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JOHN LORD DE JOINVILLE Memoirs of Louis IX, King of France


Sir John Froissart's Chronicles of England, France, Spain and the Ajoining Countries from the latter part of the reign of Edward II to the coronation of Henry IV in 12 volumes 

Chronicles of Enguerrand De Monstrelet (Sir John Froissart's Chronicles continuation) in 13 volumes 

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Memoirs of Louis IX, King of France
page 209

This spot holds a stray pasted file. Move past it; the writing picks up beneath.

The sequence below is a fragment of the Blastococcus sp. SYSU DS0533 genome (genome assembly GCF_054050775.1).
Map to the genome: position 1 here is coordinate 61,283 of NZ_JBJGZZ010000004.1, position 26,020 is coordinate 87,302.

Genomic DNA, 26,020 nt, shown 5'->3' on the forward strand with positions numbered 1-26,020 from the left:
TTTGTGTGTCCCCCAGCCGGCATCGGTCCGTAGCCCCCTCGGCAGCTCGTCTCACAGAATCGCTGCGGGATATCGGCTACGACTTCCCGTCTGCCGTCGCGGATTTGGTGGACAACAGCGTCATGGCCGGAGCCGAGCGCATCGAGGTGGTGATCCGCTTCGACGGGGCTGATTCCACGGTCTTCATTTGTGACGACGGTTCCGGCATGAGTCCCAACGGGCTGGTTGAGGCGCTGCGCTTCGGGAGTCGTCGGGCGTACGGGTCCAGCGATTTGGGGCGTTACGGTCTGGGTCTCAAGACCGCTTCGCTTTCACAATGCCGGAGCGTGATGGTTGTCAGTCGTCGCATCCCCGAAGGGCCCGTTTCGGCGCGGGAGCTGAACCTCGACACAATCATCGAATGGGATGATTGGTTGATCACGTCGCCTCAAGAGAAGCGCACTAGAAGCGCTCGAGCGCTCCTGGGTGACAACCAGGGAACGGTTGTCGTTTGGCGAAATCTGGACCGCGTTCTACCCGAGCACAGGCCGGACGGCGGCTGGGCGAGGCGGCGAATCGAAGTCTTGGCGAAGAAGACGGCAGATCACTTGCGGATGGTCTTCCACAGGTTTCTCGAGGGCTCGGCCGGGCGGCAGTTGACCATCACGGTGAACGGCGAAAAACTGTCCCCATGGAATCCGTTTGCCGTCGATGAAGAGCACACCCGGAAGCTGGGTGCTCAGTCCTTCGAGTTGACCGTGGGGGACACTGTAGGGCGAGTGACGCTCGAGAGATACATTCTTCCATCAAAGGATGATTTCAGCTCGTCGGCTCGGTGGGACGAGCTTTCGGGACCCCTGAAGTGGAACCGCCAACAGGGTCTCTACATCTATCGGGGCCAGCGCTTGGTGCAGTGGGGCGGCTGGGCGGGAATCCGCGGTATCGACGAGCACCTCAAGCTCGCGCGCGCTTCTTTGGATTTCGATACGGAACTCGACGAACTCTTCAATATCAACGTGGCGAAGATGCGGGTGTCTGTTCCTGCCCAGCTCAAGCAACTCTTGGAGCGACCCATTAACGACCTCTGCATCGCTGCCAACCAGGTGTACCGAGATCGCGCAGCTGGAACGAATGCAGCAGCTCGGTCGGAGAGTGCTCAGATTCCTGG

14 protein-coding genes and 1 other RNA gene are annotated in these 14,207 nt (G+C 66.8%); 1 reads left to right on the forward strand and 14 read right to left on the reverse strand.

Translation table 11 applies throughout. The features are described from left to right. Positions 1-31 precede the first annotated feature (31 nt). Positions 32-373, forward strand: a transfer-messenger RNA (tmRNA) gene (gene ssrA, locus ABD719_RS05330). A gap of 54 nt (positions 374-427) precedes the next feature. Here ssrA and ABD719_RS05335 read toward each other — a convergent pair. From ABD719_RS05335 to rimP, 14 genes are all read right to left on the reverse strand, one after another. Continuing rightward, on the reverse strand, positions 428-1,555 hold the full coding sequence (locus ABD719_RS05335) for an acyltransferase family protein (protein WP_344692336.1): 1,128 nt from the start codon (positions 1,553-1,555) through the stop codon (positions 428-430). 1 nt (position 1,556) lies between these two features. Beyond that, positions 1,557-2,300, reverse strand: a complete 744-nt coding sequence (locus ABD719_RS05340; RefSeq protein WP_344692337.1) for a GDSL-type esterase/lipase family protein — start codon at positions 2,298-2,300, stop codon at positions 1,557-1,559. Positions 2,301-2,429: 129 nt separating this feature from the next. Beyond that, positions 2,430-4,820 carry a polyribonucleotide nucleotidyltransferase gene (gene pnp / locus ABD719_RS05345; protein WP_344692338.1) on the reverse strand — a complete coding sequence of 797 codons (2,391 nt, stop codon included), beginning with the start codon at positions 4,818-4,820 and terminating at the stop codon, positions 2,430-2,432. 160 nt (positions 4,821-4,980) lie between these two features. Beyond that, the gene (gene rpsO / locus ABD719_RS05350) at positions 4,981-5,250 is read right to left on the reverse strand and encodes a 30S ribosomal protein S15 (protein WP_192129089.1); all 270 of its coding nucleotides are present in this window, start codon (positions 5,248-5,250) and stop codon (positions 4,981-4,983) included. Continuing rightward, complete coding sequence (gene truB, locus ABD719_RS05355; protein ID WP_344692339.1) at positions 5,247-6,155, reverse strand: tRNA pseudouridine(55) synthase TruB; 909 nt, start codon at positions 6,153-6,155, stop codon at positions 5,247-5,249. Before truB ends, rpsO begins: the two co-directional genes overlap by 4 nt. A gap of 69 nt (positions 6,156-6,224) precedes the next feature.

mense in horses, males, tents, and other riches. There were but one hundred slain on the side of the Mussulmen. The Baharite slaves, under the command of Bibars Elbondukdari, performed in this battle signal acts of valour. The king of France had retired, with a few of his lords, to a small hillock, and surrendered himself, under promise of his life being spared, to the eunuch Djemaddelin Mahsun-Elsalihi : he was bound with a chain, and in this state conducted to Mansoura, where he was confined in the house of Ibrahim-ben Lokman, secretary to the sultan, and under the guard of the eunuch Sahil. The king's brother was made prisoner at the same time, and carried to the same house. The sultan provided for their subsistence. The number of slaves was so great, it was embarrassing, and the sultan gave orders to Seifeddin-Jousef-ben-tardi to put them to death. Every night this cruel minister of the vengeance of his master had from three to four hundred of the prisoners brought from their places of confinement, and, after he had caused them to be beheaded, their bodies were thrown into the Nile ; in this manner perished one hundred thousand of the French. The sultan departed from Mansoura, and went to Fariskour, where he had pitched a most magnificent tent. He had also built a tower of wood over the Nile ; and, being freed from a disagreeable war, he there gave himself up to all sorts of debauchery. The victory he had just gained was so brilliant that he was eager to make all who were subjected to him acquainted with it He wrote with his own hand a letter in the following terms, to the emir Djemal-Edden^ben-Jagmour, governor of Damascus : " Thanks be given to the All-powerful, who has changed our grief to joy : it is to him alone we owe the victory. The favours he has condescended to shower upon us are innumerable, but this last is most precious. You will announce to the people of Damascus, or rather to all Mussulmen, that God has enabled us to gain a complete victory over the Christians, at the moment they had conspired our ruin. " On Monday, the first day of this year, we opened our treasury, and distributed riches and arms to our faithful soldiers. W e had called to our succour the Arabian tribes, and

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